Tehreek-e-Taliban Pakistan and govt talks reach impasse amid economic crisis
Shining BD Desk || Shining BD
With terror incidents continuing unabated, the ongoing talks between the Pakistani government and the outlawed Tehreek-e-Taliban Pakistan (TTP) being held in Afghanistan are heading for a collapse. This might further complicate Pakistan's government's efforts to end nearly two decades of militancy in the restive border region. In July, Pakistan recorded 99 terrorism-linked fatalities as compared to 102 in June.
Data shows civilian fatalities fell from 20 to 11 (45%) and security forces deaths came down from 51 to 38 (25.49%), while terrorist fatalities increased from 31 to 50 (61.29%). But despite the fall in fatalities among security forces, the number of deaths in this category remains high. Though no organisation has claimed responsibility for most of these killings, given the fact that most of the fatalities occurred within the area of the TTP's operation in Khyber Pakhtunkhwa, it is quite likely that the terror group was behind these attacks.
Additionally, the rift within the ruling alliance, bitterness between Imran Khan's Pakistan Tehreek-e-Insaaf and the government, and the dire economic situation are shaping up to further destabilise the system.
In July, Pakistan's economic conditions worsened noticeably and are likely to deteriorate further. On July 29, the rupee fell to an all-time low in the open market, trading as high as 250 against the dollar. The rupee has depreciated by 20 per cent in the past few months. One of the reasons for the plunge of the rupee is the market panic due to political instability.
On July 27, the State Bank of Pakistan reported that Pakistan’s current account deficit had increased to a four-year high of USD 17.4 billion in the fiscal year 2021-22. The deficit was just 2.8 billion in the fiscal year 2020-21. The massive gap indicates the severe balance of payments problems.
Not surprisingly, Pakistan is making all efforts to secure loans to help tide over the crisis. On July 29, army chief General Qamar Javed Bajwa had a telephonic conversation with US deputy secretary of state Wendy Sherman to request help in securing an early disbursement of funds from the IMF in a bid to avoid default.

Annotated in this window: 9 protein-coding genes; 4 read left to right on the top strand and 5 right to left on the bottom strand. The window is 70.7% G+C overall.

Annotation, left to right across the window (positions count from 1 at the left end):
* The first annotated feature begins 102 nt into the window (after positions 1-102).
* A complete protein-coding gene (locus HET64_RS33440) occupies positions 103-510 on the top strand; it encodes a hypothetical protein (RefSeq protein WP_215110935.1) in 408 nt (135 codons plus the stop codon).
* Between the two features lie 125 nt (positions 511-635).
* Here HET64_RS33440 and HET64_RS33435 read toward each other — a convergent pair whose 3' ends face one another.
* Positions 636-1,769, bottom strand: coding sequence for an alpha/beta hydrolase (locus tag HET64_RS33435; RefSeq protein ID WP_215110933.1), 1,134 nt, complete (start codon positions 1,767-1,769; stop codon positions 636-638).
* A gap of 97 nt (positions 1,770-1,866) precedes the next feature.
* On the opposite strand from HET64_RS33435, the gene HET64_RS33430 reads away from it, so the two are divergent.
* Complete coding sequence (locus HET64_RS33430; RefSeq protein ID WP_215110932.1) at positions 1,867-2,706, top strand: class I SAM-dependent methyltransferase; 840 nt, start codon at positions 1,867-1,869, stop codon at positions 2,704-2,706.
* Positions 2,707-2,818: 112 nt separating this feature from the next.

Peace talks on verge of collapse
The latest impasse comes after the TTP refused to back down from its demand for the reversal of the merger of erstwhile Federally Administered Tribal Areas with the Khyber Pakhtunkhwa province.
The Federally Administered Tribal Areas were merged with the Khyber Pakhtunkhwa province in May 2018 through a constitutional amendment. The TTP wants the Federally Administered Tribal Area merger reversed, as it undercuts their regional influence. The demand is a non-starter for Islamabad.
The outfit has also refused to lay down the arms in case a peace deal materialises. Between July 25 and 28, a 13-member Pakistani Ulema delegation of the Deobandi School, including Mufti Taqi Usmani and other members drawn from Karachi, Lahore and Khyber Pakhtunkhwa, visited Kabul and held discussions with Afghan Prime Minister Mullah Hassan Akhund, interior minister Sirajuddin Haqqani and the TTP delegation led by Noor Wali Mehsud. The main agenda items were the extension of ceasefire and the status of the former Federally Administered Tribal Areas region.
On July 30, a 17-member delegation led by barrister Mohammad Ali Saif, special assistant for information and public relations to the Khyber Pakhtunkhwa chief minister Mahmood Khan along with tribal elders and parliamentarians reached Kabul on a four-day visit to resume talks with the TTP. But it reiterated its demand for the restoration of the previous status of the tribal areas.
Islamic State-Khorasan Province a big headache
The Islamic State-Khorasan Province claimed two attacks in July. On July 12, a targeted attack on intelligence personnel in Mohmand district of Khyber Pakhtunkhwa resulted in two deaths. On July 16, a targeted attack on a police check-post in Peshawar city resulted in another two fatalities.
Till July 31, the ISKP had claimed 37 attacks, including two suicide attacks in Pakistan, this year.
Meanwhile, the Eid message of the ISKP called on all militant factions in Pakistan’s tribal areas to join hands with the group. It further called on its sleeper cells to carry out lone-wolf and suicide attacks in Central and South Asian countries.
New political turmoil
July also saw a significant political turmoil in Pakistan, with the Punjab Province taking centrestage. On July 17, the Pakistan Tehreek-e-Insaaf routed the Pakistan Muslim League-Nawaz in the bypolls, winning 15 out of the 20 seats that were vacated after the disqualification of Imran Khan Niazi's Pakistan Tehreek-e-Insaaf members who had earlier voted for Hamza Shehbaz of the Pakistan Muslim League-Nawaz as Punjab chief minister. The ruling Pakistan Muslim League-Nawaz could win only four seats, while one seat was won by an independent candidate.
Subsequently, on July 22, in the election for the chief ministership, Chaudhry Pervez Elahi - supported by the Pakistan Tehreek-e-Insaaf - bagged 186 votes, while Hamza secured 179. However, deputy speaker Dost Muhammad Mazari rejected all 10 votes cast by the Pakistan Muslim League–Quaid, on the grounds that they had not followed the party line, and declared Hamza Nawaz the chief minister. The controversy was finally taken to the Supreme Court of Pakistan to intervene and decide.
On July 26, the Supreme Court declared Elahi as the duly elected chief minister of Punjab, confirming his 186 votes against 179 for his opponent.
The change in the political scene after the top court’s decision will prove a setback for the Pakistan Muslim League-Nawaz. The ruling federal coalition may face increased pressure from the Pakistan Tehreek-e-Insaaf for early elections.